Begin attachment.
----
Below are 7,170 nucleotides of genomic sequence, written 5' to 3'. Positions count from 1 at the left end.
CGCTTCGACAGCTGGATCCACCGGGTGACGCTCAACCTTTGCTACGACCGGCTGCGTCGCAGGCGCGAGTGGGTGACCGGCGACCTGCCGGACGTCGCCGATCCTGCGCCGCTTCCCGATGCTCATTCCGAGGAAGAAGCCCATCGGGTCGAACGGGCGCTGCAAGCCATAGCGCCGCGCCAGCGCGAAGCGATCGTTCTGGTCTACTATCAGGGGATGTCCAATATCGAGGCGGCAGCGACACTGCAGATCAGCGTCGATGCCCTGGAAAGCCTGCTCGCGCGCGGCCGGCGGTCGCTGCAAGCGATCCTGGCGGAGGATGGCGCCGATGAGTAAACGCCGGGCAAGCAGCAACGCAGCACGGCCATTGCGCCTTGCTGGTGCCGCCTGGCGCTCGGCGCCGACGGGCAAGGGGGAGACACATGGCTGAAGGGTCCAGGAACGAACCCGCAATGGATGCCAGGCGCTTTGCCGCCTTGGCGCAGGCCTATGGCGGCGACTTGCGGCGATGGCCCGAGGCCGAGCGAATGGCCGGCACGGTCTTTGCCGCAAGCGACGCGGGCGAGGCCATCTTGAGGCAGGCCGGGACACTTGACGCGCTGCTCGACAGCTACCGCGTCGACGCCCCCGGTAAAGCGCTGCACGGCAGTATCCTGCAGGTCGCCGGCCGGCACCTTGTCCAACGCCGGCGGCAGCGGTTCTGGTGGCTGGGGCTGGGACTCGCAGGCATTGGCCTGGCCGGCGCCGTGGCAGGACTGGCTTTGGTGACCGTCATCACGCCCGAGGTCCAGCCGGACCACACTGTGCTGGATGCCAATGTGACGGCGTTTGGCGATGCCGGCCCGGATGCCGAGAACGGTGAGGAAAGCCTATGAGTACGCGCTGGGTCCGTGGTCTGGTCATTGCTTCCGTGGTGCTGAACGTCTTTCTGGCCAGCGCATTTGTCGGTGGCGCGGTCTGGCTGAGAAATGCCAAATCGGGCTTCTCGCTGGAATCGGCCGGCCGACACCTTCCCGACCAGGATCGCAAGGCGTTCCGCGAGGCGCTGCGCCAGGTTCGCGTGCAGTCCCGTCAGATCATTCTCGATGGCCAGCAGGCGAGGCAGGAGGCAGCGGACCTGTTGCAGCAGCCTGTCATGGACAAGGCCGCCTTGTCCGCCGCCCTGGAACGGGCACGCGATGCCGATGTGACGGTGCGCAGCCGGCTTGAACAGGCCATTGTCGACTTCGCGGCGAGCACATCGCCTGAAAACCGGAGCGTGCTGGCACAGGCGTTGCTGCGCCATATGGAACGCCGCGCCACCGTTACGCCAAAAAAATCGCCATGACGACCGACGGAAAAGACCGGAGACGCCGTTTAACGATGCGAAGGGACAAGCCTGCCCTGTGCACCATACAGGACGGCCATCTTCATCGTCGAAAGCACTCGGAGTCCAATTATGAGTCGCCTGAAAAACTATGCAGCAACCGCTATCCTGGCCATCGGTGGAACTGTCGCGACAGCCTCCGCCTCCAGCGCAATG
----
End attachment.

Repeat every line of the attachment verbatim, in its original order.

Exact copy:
Below are 7,170 nucleotides of genomic sequence, written 5' to 3'. Positions count from 1 at the left end.
CGCTTCGACAGCTGGATCCACCGGGTGACGCTCAACCTTTGCTACGACCGGCTGCGTCGCAGGCGCGAGTGGGTGACCGGCGACCTGCCGGACGTCGCCGATCCTGCGCCGCTTCCCGATGCTCATTCCGAGGAAGAAGCCCATCGGGTCGAACGGGCGCTGCAAGCCATAGCGCCGCGCCAGCGCGAAGCGATCGTTCTGGTCTACTATCAGGGGATGTCCAATATCGAGGCGGCAGCGACACTGCAGATCAGCGTCGATGCCCTGGAAAGCCTGCTCGCGCGCGGCCGGCGGTCGCTGCAAGCGATCCTGGCGGAGGATGGCGCCGATGAGTAAACGCCGGGCAAGCAGCAACGCAGCACGGCCATTGCGCCTTGCTGGTGCCGCCTGGCGCTCGGCGCCGACGGGCAAGGGGGAGACACATGGCTGAAGGGTCCAGGAACGAACCCGCAATGGATGCCAGGCGCTTTGCCGCCTTGGCGCAGGCCTATGGCGGCGACTTGCGGCGATGGCCCGAGGCCGAGCGAATGGCCGGCACGGTCTTTGCCGCAAGCGACGCGGGCGAGGCCATCTTGAGGCAGGCCGGGACACTTGACGCGCTGCTCGACAGCTACCGCGTCGACGCCCCCGGTAAAGCGCTGCACGGCAGTATCCTGCAGGTCGCCGGCCGGCACCTTGTCCAACGCCGGCGGCAGCGGTTCTGGTGGCTGGGGCTGGGACTCGCAGGCATTGGCCTGGCCGGCGCCGTGGCAGGACTGGCTTTGGTGACCGTCATCACGCCCGAGGTCCAGCCGGACCACACTGTGCTGGATGCCAATGTGACGGCGTTTGGCGATGCCGGCCCGGATGCCGAGAACGGTGAGGAAAGCCTATGAGTACGCGCTGGGTCCGTGGTCTGGTCATTGCTTCCGTGGTGCTGAACGTCTTTCTGGCCAGCGCATTTGTCGGTGGCGCGGTCTGGCTGAGAAATGCCAAATCGGGCTTCTCGCTGGAATCGGCCGGCCGACACCTTCCCGACCAGGATCGCAAGGCGTTCCGCGAGGCGCTGCGCCAGGTTCGCGTGCAGTCCCGTCAGATCATTCTCGATGGCCAGCAGGCGAGGCAGGAGGCAGCGGACCTGTTGCAGCAGCCTGTCATGGACAAGGCCGCCTTGTCCGCCGCCCTGGAACGGGCACGCGATGCCGATGTGACGGTGCGCAGCCGGCTTGAACAGGCCATTGTCGACTTCGCGGCGAGCACATCGCCTGAAAACCGGAGCGTGCTGGCACAGGCGTTGCTGCGCCATATGGAACGCCGCGCCACCGTTACGCCAAAAAAATCGCCATGACGACCGACGGAAAAGACCGGAGACGCCGTTTAACGATGCGAAGGGACAAGCCTGCCCTGTGCACCATACAGGACGGCCATCTTCATCGTCGAAAGCACTCGGAGTCCAATTATGAGTCGCCTGAAAAACTATGCAGCAACCGCTATCCTGGCCATCGGTGGAACTGTCGCGACAGCCTCCGCCTCCAGCGCAATG